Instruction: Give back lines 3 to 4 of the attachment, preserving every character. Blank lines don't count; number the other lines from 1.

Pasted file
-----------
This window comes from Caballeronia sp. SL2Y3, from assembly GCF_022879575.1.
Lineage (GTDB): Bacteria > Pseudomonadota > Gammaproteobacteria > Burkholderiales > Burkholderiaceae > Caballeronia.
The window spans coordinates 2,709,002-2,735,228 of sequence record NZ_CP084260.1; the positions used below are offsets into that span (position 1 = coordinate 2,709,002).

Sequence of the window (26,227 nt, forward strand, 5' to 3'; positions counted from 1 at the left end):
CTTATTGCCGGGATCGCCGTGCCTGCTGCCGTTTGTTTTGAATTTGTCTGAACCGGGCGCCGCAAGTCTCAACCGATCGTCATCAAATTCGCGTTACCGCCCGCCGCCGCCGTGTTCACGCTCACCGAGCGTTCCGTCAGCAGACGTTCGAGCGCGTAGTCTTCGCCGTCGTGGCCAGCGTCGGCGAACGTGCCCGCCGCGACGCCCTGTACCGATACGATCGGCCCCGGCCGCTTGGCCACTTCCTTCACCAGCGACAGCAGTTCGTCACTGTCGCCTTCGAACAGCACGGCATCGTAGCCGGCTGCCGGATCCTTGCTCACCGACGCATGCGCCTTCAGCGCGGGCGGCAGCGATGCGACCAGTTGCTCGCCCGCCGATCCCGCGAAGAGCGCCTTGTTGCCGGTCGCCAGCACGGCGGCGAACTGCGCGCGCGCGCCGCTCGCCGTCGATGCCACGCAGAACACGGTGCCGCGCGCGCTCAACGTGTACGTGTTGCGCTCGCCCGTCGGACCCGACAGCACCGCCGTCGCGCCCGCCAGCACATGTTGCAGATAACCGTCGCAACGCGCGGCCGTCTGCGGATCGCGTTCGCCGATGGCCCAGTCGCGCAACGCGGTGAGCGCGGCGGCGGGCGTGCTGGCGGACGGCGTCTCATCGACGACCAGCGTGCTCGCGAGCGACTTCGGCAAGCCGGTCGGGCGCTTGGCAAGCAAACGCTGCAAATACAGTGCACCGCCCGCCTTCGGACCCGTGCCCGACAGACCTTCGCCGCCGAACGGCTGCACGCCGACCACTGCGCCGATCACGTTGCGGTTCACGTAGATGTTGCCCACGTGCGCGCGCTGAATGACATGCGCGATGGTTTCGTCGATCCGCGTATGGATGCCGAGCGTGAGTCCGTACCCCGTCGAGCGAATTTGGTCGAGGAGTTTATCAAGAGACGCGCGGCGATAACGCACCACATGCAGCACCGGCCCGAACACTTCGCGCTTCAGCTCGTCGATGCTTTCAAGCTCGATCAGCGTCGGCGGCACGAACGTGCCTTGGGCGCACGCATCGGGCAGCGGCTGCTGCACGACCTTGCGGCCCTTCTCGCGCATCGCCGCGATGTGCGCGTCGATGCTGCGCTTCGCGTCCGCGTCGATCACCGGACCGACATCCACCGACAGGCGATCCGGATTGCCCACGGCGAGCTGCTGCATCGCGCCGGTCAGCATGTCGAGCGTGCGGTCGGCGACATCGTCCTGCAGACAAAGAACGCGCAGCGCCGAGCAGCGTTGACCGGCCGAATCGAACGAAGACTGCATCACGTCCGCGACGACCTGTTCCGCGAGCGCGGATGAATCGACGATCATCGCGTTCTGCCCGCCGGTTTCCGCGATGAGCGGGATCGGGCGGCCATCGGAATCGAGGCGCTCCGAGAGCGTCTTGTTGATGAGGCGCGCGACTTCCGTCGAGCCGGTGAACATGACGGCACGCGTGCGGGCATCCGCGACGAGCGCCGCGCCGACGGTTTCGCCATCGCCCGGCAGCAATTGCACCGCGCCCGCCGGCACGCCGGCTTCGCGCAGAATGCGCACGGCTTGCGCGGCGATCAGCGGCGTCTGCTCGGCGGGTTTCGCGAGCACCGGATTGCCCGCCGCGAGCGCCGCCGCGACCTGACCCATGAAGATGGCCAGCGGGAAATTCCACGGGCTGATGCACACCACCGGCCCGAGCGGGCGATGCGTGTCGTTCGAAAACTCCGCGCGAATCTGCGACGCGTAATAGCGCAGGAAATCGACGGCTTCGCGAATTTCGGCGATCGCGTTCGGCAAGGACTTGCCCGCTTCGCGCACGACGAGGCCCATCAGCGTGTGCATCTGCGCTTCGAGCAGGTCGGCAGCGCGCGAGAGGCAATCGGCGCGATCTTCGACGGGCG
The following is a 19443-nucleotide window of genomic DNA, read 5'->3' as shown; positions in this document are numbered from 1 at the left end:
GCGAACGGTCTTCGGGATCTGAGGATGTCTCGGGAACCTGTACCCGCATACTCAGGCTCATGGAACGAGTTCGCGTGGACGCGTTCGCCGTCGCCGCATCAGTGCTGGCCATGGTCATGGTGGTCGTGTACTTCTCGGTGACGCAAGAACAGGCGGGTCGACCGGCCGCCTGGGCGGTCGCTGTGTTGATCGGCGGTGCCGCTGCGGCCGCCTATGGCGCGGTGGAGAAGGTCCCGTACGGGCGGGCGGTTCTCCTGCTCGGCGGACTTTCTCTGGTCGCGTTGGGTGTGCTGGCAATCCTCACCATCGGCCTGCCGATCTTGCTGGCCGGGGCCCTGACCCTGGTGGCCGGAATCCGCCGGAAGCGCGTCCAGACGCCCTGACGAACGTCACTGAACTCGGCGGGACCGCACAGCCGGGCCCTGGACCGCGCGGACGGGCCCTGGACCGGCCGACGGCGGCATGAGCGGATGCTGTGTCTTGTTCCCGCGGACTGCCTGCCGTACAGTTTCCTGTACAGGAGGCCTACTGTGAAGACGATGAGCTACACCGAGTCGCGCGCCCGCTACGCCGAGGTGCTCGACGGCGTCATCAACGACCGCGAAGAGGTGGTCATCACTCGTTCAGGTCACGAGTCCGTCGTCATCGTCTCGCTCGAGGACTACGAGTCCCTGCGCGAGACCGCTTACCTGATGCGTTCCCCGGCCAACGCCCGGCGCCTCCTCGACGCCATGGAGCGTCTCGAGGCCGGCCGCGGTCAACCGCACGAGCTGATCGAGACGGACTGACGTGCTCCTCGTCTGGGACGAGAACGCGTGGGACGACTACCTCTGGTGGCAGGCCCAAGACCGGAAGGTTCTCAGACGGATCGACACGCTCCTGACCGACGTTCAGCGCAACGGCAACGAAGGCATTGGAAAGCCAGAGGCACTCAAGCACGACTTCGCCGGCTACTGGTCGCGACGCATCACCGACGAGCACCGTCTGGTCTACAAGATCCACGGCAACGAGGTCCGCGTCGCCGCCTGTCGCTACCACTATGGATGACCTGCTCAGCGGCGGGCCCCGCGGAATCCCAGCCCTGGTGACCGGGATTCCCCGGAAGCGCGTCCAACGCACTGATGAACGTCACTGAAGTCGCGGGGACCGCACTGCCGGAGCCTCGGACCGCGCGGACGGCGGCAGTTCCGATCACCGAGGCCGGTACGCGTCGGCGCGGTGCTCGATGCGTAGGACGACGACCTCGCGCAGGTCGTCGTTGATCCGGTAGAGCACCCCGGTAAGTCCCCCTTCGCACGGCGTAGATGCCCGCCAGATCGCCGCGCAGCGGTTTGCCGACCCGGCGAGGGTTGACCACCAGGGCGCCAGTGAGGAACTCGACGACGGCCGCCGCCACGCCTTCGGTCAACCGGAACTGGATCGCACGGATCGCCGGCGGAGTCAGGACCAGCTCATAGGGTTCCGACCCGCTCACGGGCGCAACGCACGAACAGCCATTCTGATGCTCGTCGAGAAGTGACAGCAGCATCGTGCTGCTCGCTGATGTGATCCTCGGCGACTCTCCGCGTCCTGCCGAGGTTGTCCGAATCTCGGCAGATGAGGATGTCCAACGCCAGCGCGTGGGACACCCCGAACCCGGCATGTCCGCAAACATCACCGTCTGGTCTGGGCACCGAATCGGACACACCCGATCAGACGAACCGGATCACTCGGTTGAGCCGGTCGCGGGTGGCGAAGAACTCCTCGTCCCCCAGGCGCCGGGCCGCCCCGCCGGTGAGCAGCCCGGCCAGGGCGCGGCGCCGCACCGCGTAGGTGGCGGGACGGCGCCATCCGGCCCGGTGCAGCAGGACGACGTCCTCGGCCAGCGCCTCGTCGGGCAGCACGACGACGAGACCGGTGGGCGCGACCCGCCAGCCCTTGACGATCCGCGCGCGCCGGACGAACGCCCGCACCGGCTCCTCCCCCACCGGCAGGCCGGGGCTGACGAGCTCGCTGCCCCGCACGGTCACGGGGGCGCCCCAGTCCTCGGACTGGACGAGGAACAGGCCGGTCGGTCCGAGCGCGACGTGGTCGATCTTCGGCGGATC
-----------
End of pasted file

The window spans coordinates 2,709,002-2,735,228 of sequence record NZ_CP084260.1; the positions used below are offsets into that span (position 1 = coordinate 2,709,002).

Sequence of the window (26,227 nt, forward strand, 5' to 3'; positions counted from 1 at the left end):